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Contemporary Megaprojects

An Introduction

Seth Schindler, Simin Fadaee and Dan Brockington

There is renewed interest in megaprojects worldwide. In contrast to high-modernist megaprojects that were discrete projects undertaken by centralized authorities, contemporary megaprojects are often decentralized and pursued by a range of stakeholders from governments as well as the private sector. They leverage cutting-edge technology to ‘see’ complex systems as legible and singular phenomena. As a result, they are more ambitious, more pervasive and they have the potential to reconfigure longstanding relationships that have animated social and ecological systems. The articles in this issue explore the novel features of contemporary megaprojects, they show how the proponents of contemporary megaprojects aspire to technologically enabled omnipresence, and they document the resistance that megaprojects have provoked.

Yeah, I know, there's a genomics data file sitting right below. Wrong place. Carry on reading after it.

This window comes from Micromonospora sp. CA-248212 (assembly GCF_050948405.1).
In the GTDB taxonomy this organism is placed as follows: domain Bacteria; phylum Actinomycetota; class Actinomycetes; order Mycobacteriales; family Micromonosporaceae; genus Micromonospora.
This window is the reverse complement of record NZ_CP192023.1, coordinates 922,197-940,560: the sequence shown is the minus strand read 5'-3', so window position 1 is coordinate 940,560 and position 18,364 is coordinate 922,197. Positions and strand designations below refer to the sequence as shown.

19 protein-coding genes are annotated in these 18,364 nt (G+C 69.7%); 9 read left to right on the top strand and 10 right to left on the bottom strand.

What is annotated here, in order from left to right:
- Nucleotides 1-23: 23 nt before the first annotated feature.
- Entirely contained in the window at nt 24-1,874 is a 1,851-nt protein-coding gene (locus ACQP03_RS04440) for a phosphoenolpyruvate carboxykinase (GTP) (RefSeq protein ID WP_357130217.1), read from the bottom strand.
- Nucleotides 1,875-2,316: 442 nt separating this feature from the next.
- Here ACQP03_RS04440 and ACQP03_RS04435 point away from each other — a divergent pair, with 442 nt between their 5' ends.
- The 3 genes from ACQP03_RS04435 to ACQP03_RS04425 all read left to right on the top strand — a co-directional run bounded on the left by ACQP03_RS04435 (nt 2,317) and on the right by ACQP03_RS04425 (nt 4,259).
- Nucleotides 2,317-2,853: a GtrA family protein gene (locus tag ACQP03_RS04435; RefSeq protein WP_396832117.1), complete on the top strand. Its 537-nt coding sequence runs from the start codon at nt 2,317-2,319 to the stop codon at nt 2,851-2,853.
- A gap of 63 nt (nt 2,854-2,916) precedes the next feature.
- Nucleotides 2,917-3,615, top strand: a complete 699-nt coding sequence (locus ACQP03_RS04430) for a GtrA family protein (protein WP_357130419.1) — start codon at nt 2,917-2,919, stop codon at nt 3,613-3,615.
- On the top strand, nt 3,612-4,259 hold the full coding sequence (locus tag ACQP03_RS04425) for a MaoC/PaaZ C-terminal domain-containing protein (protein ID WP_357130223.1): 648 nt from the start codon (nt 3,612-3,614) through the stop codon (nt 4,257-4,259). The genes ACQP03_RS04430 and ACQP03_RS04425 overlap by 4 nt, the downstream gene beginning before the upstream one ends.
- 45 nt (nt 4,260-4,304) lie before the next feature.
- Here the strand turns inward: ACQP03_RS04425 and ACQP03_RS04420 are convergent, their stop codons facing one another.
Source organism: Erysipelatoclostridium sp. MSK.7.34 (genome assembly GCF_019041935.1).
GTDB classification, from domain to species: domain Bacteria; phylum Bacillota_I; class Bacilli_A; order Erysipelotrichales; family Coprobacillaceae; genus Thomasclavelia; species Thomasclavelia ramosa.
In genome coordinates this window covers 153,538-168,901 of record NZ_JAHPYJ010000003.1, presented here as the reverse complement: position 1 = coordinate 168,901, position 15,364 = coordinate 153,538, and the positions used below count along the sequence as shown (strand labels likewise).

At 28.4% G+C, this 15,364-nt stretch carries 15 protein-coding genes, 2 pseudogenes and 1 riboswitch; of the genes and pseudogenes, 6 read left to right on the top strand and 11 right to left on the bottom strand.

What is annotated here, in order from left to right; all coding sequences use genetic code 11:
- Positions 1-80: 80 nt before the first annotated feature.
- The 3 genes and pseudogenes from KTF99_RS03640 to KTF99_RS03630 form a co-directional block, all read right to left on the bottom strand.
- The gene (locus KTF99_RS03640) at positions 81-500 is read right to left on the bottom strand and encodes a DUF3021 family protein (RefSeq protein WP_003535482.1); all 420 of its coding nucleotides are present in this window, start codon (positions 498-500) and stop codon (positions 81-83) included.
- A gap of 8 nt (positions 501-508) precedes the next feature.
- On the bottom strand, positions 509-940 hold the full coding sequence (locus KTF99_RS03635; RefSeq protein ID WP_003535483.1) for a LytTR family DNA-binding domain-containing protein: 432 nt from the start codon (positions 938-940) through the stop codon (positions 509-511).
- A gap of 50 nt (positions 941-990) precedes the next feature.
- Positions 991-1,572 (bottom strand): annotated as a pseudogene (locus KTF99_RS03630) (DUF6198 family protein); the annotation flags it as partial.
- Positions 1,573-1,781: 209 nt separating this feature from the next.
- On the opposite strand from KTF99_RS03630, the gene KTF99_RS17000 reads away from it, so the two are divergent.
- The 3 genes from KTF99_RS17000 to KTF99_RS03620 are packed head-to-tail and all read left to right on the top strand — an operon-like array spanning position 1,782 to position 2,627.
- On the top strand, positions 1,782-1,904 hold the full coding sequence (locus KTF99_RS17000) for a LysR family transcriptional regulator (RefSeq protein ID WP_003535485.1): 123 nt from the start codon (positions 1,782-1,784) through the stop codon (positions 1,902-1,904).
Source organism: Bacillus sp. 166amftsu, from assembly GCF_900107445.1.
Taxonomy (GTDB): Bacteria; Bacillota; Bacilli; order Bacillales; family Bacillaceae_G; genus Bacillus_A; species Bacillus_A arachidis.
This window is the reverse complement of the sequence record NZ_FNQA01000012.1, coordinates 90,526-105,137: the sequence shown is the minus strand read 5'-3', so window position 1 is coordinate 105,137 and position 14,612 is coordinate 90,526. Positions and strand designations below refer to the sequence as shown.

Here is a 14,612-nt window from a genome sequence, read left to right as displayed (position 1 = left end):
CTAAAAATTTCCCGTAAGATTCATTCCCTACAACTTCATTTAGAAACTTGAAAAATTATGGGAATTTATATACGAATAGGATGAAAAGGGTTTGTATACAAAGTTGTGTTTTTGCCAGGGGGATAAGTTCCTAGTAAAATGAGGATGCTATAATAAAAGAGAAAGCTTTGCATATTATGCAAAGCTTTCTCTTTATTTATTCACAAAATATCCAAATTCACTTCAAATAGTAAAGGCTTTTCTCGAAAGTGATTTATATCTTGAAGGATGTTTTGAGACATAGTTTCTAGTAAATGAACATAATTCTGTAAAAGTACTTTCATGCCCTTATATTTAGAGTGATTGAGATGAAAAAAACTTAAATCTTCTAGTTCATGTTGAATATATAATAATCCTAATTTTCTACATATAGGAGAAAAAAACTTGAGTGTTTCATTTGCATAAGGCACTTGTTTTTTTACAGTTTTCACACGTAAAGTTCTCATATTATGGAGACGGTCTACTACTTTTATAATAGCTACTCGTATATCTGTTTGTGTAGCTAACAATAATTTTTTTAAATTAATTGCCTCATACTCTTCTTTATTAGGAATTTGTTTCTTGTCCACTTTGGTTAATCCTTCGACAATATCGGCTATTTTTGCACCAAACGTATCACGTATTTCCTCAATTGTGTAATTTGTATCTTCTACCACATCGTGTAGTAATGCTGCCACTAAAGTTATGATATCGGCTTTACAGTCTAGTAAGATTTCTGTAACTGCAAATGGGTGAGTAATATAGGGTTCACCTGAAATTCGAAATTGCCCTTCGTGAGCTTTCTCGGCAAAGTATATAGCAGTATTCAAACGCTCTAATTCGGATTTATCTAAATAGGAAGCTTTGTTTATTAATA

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Violence and public health in the Altamira region

The construction of the Belo Monte hydroelectric plant

Rosa Elizabeth Acevedo Marin and Assis da Costa Oliveira

The current Brazilian government’s implantation of development policies prioritizes the building of large infrastructure projects (e.g., roads, ports, airports, gas pipelines) also named large-scale projects (Ribeiro, 2014) or development megaprojects (Timo, 2013).1 This facilitates the appropriation of natural resources (e.g., energy, minerals and the monocultures of the productive chain of interest for agribusiness). This is considered to be an economic growth strategy linked, on one hand, to the continuous expansion of production and circulation of export commodities to North American, Asian and European nations, profiting from increases in prices and the demand in international markets (Almeida, 2012; Malerba & Milanez, 2012; Mesquita, 2011). Conversely, the intensification of political, financial and social intervention of the Brazilian State by means of sectoral planning, loans’ concession and financial investment by public banks or pension funds, and the creation of wealth distribution programs directed to the poorest social classes has also occurred (Castro, 2013; Garzon, 2014).